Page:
President Donald Trump has signed into law economic sanctions on Chinese officials for violating the autonomy of Hong Kong.
U.S. law dating back to 2019 already mandates some sanctions on officials responsible for violating human rights in Hong Kong. The Hong Kong Autonomy Act, signed on Tuesday, will extend these sanctions to banks that do business with rights-violating officials.
The new sanctions come as the Hong Kong opposition faces off against Beijing over the Chinese central government’s new national security law.
“This law gives my administration powerful new tools to hold responsible the individuals and the entities responsible for extinguishing Hong Kong’s freedom,” said President Donald Trump in a ceremony late on Tuesday afternoon.
“We’ve all watched what happened. Not a good situation,” he added. “Their freedom’s been taken away, their rights have been taken away, and with it goes Hong Kong in my opinion, because it will no longer be able to compete with free markets.”
China had promised Hong Kong the ability to maintain its own system of government after taking the city back from Britain in 1997. But a year of protests against Chinese rule has prompted the central government to impose a national security law with harsh restrictions on political activism in Hong Kong.
The Chinese central government recently tried to use the law to ban primary elections held by the Hong Kong opposition parties, setting up for a showdown between authorities and hundreds of thousands of Hong Kong voters.
“This overt act of authoritarianism requires a decisive American response,” said Hong Kong Autonomy Act cosponsor Senator Pat Toomey (R-Pennsylvania) in a statement. “The fight is not over until the Chinese government backtracks and honors its commitments” to Hong Kong.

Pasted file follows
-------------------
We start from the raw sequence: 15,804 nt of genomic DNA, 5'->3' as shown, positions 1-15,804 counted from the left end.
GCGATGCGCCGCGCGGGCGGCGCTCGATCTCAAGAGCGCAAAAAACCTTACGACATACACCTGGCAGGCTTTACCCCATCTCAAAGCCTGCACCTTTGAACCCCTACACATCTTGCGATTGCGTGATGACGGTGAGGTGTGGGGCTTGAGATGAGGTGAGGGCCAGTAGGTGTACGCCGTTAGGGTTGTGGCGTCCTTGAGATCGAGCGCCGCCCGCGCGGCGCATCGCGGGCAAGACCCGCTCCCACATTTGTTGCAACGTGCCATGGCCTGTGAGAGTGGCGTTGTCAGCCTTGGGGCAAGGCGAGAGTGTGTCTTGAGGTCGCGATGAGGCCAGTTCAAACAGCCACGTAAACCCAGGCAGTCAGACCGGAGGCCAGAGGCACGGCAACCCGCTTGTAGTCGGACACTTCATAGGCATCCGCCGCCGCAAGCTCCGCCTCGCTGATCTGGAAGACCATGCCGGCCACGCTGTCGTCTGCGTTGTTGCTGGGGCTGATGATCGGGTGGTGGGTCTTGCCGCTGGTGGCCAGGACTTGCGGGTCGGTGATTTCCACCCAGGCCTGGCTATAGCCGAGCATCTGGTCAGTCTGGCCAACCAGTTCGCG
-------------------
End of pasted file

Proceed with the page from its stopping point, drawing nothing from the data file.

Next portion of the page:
Fellow cosponsor Senator Chris Van Hollen (D-Maryland) added that sanctions were “only way to ensure that those involved in the crackdown on Hong Kong will feel the full consequences of their actions.”
“The Chinese government’s aggression merits this swift rebuke,” he said.
The Trump administration has already prepared to punish China economically, laying the legal groundwork to revoke Hong Kong’s special trade status with the United States.
Trump pulled the trigger, signing an executive order to treat Hong Kong the same as mainland China along with the Hong Kong Autonomy Act on Tuesday.
The struggle over Hong Kong comes amidst a sharp downturn in U.S.-Chinese relations.
U.S. lawmakers have also proposed imposing sanctions on Chinese officials over human rights abuses in Xinjiang and Tibet, where China is accused of trying to wipe out its Uyghur, Turkic Muslim, and Tibetan Buddhist minorities.
For Toomey, the Hong Kong sanctions were a start.
“These new, mandatory, and punishing sanctions on those who undermine Hong Kong’s autonomy shows the communists in Beijing, and the world, that America stands with Hong Kong,” he said.
Matthew Petti is a national security reporter at the National Interest. Follow him on Twitter: @matthew_petti.